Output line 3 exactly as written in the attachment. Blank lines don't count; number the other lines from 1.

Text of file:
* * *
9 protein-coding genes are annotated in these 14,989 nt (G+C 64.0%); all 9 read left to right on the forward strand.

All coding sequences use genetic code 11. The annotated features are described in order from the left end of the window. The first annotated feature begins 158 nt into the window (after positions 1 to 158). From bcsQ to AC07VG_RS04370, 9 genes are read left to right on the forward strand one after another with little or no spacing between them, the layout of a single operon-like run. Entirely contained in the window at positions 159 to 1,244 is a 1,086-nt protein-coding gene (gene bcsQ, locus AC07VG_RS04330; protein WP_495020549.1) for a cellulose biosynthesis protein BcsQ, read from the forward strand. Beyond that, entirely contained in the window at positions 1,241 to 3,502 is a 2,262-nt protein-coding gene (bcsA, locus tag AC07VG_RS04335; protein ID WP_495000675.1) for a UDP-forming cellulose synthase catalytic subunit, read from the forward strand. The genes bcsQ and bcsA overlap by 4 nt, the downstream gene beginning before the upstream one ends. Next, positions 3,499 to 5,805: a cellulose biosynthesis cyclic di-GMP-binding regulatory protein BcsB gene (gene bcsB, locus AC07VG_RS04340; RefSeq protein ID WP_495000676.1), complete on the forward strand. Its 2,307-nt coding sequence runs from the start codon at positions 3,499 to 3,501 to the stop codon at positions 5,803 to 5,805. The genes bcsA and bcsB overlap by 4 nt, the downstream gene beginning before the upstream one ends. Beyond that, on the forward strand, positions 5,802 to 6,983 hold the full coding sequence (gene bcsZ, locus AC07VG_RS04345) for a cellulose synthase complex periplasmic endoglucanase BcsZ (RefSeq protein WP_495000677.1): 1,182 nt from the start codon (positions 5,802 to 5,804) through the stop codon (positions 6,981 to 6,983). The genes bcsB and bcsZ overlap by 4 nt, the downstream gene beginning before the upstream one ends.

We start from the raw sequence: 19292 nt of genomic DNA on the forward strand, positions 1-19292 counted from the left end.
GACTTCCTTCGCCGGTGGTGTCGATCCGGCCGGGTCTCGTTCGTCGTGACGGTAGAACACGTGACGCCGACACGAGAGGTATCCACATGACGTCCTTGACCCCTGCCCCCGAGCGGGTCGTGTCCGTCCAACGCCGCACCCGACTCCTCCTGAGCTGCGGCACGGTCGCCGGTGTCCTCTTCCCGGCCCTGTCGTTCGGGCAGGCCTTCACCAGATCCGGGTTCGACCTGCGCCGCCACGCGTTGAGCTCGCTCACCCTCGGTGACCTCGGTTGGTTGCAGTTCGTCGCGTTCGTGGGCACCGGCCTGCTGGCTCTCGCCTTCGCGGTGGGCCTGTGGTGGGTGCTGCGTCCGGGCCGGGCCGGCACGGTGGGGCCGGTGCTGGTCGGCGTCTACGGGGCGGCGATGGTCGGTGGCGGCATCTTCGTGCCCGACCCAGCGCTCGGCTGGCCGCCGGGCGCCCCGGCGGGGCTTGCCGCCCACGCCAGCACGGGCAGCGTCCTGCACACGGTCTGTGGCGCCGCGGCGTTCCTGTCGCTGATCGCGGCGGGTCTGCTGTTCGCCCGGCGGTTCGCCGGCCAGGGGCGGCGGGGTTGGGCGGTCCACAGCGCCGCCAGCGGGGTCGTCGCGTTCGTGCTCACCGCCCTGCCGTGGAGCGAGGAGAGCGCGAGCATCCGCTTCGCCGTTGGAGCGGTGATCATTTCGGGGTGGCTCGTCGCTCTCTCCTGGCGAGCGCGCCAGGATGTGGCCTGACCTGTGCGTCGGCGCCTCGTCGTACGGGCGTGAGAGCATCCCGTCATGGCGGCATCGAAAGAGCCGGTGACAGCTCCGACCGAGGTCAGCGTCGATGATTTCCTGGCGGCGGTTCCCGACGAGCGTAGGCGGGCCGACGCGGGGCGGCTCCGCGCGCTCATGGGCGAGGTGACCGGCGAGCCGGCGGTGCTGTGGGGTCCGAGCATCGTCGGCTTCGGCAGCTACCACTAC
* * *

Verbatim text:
We start from the raw sequence: 19292 nt of genomic DNA on the forward strand, positions 1-19292 counted from the left end.